For 2016 Hillingdon Library Staff have to read a book of their choice on a particular theme each month.
For January the theme was ‘Banned Books’ just to explore the length & breadth of fantastic books we are able to access in the library service without having to worry about censorship. Fiction seems to have always battled with censorship whether it be because of religion, politics, sex or that someone important just doesn’t like it.
Eleven of us signed up to read our favourite banned books – here they are for you to peruse. Do you think they should be banned?
- Ulysses by James Joyce
In these days of Fifty Shades of Grey and all its spin off’s, one could be forgiven for thinking Ulysses is pretty-tame meat, if not easily comprehensible! But, remember, nearly one hundred years ago, literature was only just escaping the moral strictures of the Victorian Age. Again, there is relatively little sex, obscenity or bad language in this classic modernist text; but what there is is both necessarily and stylistically justifiable in the context of Joyce’s artistic concerns – which are……no less than to meld the ancient epic tradition of the Odyssey with just about every genre of established literary form e.g. realism, romance, lists, dramatic presentation & of course the infamous stream of consciousness technique for which Joyce is most frequently remembered. Read this book with a wry ironic mind; appreciate its complexities, depths and allusiveness; but above all do not be put off, surprised or offended by any of its minor transgressions of taste. And then, watch the 1967 film version, which is excellent, too! To use a brilliant quote from Joyce’s Finnegan’s Wake (1939), there is indeed a fun-feral on every page of Ulysses!
5 out of 5 stars
Len – Harefield Library
2. For Whom the Bell Tolls by Ernest Hemingway
Ernest Hemingway’s For Whom the Bell Tolls dominates over Western literature but despite its reputation as a classic it has received multiple bannings over the years. In 1941 the U.S. Post Office refused to mail the book because of its references to Marxism. In 1973 eleven Turkish publishers of the book were put on trial for spreading “unfavourable” propaganda. The novel is set during the Spanish Civil War and focuses on the young American Robert Jordan and his mission to blow up a bridge. He is sent to a small guerilla outfit in the mountains and meets their drunken leader Pablo (who may have lost his courage), the old but formidable Pilar and Maria, who has escaped from the Fascist regime.All of the classic ingredients of the Hemingway Daiquiri are there. It is tragic, darkly comic, cynical and romantic. Death dominates the novel, from the doomed mission that must be undertaken to philosophical ponderings on the morality of killing during war and suicide. Hemingway captures both the formal and informal dialects of the Spanish language, the overwhelming romance of an ill-fated and all too brief relationship and the troubled thoughts of a soldier in a foreign war. Some odd stylistic choices aside (the repeated uses of “I obscenity in thy milk” and “mucking,” while perhaps necessary, are a bit distracting and at times of over abundance, downright humorous) this is a powerful novel.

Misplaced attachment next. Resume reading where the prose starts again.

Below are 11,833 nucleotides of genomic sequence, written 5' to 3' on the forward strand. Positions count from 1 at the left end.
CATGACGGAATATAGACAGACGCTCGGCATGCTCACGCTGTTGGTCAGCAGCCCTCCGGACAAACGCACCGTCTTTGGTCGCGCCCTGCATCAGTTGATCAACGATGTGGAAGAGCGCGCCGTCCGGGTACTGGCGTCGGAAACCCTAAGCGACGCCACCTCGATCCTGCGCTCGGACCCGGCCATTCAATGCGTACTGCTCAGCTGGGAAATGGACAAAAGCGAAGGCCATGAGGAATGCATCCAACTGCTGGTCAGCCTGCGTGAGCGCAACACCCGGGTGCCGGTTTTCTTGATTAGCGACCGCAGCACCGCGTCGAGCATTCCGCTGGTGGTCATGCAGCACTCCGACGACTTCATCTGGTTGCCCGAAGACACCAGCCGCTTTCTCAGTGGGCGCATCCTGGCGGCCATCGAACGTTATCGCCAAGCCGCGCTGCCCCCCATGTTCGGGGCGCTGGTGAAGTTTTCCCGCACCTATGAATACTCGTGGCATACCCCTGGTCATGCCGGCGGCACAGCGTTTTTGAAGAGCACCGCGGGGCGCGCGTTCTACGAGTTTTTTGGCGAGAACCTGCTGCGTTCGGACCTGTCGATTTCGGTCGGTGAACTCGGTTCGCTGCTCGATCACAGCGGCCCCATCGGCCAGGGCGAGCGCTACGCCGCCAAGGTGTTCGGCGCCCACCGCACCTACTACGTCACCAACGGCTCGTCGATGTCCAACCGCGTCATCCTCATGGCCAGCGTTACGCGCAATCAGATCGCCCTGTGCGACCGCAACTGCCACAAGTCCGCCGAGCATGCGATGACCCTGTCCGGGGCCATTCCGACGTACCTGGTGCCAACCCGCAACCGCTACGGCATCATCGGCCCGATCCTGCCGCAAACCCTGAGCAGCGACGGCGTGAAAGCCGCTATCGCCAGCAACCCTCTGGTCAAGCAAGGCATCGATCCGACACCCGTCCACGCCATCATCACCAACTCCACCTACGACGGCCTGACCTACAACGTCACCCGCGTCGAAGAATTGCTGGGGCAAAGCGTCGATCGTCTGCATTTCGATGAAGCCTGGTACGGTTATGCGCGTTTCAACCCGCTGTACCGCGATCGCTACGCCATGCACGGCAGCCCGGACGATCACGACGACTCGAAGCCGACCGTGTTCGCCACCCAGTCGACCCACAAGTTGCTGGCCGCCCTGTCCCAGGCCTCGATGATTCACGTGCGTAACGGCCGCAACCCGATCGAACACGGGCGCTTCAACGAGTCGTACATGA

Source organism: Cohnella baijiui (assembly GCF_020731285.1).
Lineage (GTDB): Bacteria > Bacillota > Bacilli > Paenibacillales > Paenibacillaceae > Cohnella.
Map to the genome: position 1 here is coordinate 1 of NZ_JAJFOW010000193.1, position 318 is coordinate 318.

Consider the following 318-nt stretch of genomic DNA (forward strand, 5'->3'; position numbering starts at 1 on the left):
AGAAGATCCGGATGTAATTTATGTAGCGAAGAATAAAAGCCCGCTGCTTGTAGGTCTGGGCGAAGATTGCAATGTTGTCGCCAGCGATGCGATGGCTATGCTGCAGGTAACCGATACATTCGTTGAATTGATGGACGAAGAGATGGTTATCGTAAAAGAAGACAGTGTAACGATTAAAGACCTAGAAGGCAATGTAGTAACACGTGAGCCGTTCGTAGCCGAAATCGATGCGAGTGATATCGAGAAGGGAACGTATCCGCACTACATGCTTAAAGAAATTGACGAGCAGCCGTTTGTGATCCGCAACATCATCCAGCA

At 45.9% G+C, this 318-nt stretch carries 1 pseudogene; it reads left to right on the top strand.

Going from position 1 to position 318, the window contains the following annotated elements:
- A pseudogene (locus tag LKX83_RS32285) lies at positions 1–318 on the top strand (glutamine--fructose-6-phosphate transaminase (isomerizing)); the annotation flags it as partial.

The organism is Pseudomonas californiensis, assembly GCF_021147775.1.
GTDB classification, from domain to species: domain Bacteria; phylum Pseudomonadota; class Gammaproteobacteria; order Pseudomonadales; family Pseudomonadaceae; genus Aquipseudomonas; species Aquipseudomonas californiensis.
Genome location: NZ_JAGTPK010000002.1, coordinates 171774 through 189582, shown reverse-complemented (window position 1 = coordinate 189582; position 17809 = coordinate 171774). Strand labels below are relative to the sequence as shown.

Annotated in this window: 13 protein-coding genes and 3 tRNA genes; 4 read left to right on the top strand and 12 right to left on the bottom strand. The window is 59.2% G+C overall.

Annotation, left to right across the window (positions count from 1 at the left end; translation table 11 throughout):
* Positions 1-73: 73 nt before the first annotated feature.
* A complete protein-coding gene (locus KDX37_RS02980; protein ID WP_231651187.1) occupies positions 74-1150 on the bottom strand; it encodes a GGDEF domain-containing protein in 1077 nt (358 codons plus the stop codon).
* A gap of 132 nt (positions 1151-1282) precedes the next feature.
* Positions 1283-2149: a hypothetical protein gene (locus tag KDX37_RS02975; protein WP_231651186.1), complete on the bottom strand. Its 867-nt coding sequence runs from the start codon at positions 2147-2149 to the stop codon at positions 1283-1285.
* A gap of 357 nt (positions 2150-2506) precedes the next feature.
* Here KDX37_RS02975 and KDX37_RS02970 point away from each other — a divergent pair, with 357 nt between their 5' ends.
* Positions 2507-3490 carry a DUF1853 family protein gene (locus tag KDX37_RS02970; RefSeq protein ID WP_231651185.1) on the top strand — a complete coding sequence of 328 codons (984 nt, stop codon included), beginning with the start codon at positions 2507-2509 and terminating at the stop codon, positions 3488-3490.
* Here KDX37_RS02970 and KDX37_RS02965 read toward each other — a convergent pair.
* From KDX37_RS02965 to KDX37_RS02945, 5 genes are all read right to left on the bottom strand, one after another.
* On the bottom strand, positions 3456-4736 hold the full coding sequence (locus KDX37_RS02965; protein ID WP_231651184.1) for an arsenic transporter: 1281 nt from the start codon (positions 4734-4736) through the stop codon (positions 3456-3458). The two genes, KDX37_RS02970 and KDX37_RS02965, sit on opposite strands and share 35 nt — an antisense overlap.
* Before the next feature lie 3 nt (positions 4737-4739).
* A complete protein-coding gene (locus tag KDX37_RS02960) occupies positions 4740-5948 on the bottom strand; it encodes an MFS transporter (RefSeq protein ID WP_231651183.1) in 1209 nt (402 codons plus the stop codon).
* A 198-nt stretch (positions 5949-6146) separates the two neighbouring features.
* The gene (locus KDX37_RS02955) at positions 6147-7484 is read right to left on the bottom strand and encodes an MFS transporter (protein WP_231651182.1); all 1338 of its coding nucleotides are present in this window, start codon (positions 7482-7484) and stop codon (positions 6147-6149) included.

4 out of 5 stars
Mark – Uxbridge Library
3. Lady Chatterley’s Lover by D.H Lawrence
For a book with such notoriety, that was banned under the “Obscene Publications Act” I was slightly disappointed. I was expecting (possibly hoping) for more graphic lasciviousness and lots of incredibly naughty affairs but felt that Lady Chatterley was completely justified and wondered how she stayed good for so long! With a husband who unfortunately cannot in any way satisfy her (through no fault of his own), of course this was going to happen, in fact her own father encouraged it! The language is flowery and pleasant and the love scenes with Mellors the Gamekeeper are beautifully described but the essence of this novel is more about class than sex and that’s what you’re more focused on – how class, at that time, got in the way of everything.
I enjoyed the read, the characterisation, the plot and felt a real sympathy for Lady Chatterley but if you’re looking for your next fix after fifty shades this definitely isn’t it.
4 out of 5 stars
Lara – Harefield Library
4. All Quiet on the Western Front by Erich Maria Remarque
Hitler ordered all copies of this book to be burned as he felt the content, written by a German author was unpatriotic. He probably felt as world war two approached that this books incredibly bleak portrayal of war would deter men from joining up to fight. The narrator of this novel really describes the fear, horror and indignity of fighting in the trenches during world war one. What he really reiterates throughout the novel is how the young men have lost their young adulthood, they went from school boys, living at home with parents, encouraged to join the war effort by teachers, to men who are haunted by what they have seen and experienced. He feels that he has become an old man and missed out on experiencing life, unsure what he will do if he manages to survive the war.
4 out of 5 stars
Siobhan – Uxbridge Library
5. The Adventures of Huckleberry Finn by Mark Twain
Here’s a book that has been banned many times, the first occasion within a month of publication in 1885. It’s been banned (nationally, statewide and in schools in America) for many reasons over its history, including unchristian behaviour in its protagonist, vulgarity, and more lately the frequent use of the n-word. It did take a while for me to adjust to this last factor, but understanding both the context of the word and the aims of the writer helped me overcome this – Mark Twain was an abolitionist and the word didn’t come to be taboo until well after the book was written. The novel is written in a number of dialects and takes us on a journey down the Mississippi river on a raft with Huck and an escaped black slave, Jim. During the course of the adventures, Huckleberry Finn questions whether the sense of rightness that’s instilled in him really is the best and only way to be – he ends up a kinder, more thoughtful person by rejecting the perceived wisdoms of his elders, realising Jim is as human as he is, a friend he’d rather protect that hand over, despite everything he’s been taught. He’s a hero with an independent mind, like many of the fictional characters we love. Whilst the adventures themselves tend to get tedious, and Tom Sawyer’s 11th hour intervention drags it out even longer, The Adventures of Huckleberry Finn is a deeply political and moral work, a Great American Novel disguised as a boy’s-own adventure. That we have to overcome our own misgivings about a word is a small price to pay for reading it.